Whilst it’s good to have the Graun recognise the threat of Islamicism, we do have to note that the self-same publication gives a column to a piece of scum (Seumas Milne) who wanks over Islamist “success”, and even gloats that 9/11  (when, let us remember,  thousands of working class Americans died) was a “success”:

http://www.guardian.co.uk/commentisfree/cifamerica/2009/dec/29/decade-global-crimes-crucial-advances

…an object lesson in “my enemy’s enemy is my friend” determining a political stance, from a public-school-educated posh-boy who has the nerve to sneer at heroic Iranian protesters as “gilded youth”…”

22 Comments

  1. Jeremy Stangrroom said,

    “you’re allowed to criticise ideologies”

    It’s also just fine to criticise religion; and – in certain circumstances, and with a multitude of caveats – religious believers.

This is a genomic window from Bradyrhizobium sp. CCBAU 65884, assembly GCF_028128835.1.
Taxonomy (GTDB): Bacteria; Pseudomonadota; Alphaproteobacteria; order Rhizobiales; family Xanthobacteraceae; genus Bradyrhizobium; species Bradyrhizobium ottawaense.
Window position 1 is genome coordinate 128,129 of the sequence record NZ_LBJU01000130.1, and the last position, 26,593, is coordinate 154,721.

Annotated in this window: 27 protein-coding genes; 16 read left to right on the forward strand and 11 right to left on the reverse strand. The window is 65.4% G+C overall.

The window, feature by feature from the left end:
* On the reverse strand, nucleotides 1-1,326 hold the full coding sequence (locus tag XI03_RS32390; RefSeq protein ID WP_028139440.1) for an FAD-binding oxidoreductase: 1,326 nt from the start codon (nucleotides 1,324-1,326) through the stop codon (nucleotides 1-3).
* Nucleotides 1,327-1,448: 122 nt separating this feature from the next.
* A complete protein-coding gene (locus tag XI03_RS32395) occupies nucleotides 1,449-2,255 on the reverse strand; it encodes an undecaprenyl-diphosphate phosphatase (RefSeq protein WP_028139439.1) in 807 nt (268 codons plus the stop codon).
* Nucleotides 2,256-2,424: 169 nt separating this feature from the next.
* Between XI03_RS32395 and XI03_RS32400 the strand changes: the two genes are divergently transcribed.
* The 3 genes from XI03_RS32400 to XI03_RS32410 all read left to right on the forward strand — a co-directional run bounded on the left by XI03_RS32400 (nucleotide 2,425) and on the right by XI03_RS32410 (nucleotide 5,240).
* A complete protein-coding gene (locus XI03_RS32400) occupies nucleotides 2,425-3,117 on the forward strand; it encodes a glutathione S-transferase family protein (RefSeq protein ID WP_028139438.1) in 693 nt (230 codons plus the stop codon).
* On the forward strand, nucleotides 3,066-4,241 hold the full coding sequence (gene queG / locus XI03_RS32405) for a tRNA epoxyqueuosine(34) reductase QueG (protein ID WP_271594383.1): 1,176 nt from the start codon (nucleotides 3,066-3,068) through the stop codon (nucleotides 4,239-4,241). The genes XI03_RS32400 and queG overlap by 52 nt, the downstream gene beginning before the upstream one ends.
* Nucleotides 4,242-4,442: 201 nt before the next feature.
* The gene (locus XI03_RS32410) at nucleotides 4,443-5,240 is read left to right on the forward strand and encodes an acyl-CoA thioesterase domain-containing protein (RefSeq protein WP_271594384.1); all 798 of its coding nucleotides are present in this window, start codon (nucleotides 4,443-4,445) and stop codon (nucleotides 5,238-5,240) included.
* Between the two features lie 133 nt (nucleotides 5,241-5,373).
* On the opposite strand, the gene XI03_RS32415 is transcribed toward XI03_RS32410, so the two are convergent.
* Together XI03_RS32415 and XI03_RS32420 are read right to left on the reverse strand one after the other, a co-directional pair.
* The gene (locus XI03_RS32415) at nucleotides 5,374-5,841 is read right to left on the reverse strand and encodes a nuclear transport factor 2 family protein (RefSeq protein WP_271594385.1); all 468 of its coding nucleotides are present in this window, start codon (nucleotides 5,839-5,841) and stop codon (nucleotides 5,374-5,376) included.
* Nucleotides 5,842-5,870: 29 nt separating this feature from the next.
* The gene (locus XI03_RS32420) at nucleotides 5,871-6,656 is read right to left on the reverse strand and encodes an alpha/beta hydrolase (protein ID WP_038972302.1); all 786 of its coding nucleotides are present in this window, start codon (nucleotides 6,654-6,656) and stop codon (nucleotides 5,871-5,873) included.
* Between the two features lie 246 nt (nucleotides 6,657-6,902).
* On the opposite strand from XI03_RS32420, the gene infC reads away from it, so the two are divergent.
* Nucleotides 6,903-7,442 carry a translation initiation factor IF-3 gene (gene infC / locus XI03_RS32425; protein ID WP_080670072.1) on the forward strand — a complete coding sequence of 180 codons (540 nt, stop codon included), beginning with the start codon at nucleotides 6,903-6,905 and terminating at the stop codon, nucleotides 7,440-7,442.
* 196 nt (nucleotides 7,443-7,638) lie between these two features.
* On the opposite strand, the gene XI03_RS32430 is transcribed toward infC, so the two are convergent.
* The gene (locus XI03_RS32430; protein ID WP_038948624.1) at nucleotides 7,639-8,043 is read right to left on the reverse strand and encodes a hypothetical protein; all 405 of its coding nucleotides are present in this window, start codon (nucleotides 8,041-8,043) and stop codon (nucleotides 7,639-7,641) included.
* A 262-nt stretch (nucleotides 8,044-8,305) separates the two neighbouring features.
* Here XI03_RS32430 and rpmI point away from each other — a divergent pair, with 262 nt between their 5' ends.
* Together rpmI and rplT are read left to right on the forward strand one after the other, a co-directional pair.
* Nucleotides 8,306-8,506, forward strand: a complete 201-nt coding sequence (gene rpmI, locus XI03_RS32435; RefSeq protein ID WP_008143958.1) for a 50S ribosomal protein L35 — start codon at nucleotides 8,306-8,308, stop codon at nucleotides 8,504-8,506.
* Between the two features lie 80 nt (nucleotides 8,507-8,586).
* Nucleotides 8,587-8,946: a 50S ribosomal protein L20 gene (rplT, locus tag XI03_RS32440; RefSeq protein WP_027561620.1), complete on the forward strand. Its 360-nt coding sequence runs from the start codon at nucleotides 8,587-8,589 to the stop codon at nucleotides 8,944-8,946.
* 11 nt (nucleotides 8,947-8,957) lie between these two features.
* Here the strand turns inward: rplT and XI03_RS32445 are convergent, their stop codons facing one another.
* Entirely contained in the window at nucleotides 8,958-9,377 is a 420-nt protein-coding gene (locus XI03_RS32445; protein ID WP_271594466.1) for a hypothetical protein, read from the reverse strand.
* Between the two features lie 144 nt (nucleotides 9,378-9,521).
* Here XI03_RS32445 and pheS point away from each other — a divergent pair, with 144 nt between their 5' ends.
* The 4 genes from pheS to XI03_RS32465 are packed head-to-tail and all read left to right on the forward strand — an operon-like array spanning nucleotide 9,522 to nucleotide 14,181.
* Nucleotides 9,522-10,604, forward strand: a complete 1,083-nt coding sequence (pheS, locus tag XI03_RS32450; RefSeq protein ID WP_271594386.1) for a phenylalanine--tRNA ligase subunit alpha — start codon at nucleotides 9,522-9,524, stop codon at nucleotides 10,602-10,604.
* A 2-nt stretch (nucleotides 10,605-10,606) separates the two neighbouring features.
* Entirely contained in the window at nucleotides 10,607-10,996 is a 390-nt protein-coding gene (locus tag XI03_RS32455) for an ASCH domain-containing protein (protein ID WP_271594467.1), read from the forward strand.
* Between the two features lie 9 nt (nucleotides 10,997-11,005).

2. Jenny said,

    Jim, damn it, you’re getting too worked up, Take a deep breath.

  3. Jim Denham said,

    Jenny: what am I getting “too worked up about”? Working class people being threatened with death by a bunch of fascists?

  4. Jenny said,

    you don’t think that security’s improved since Bush’s stupidity in not noticing the warnings of a terrorist attack? I think in spite of fucking gitmo and such, airport security’s tight enough worldwide that attacks are less likely to happen.

  5. shug said,

    Arent most religions in intent based on fear and cohersion, being if you are not one of us you are damed for eternity.

  6. maxdunbar said,

    Jeremy has a very good point.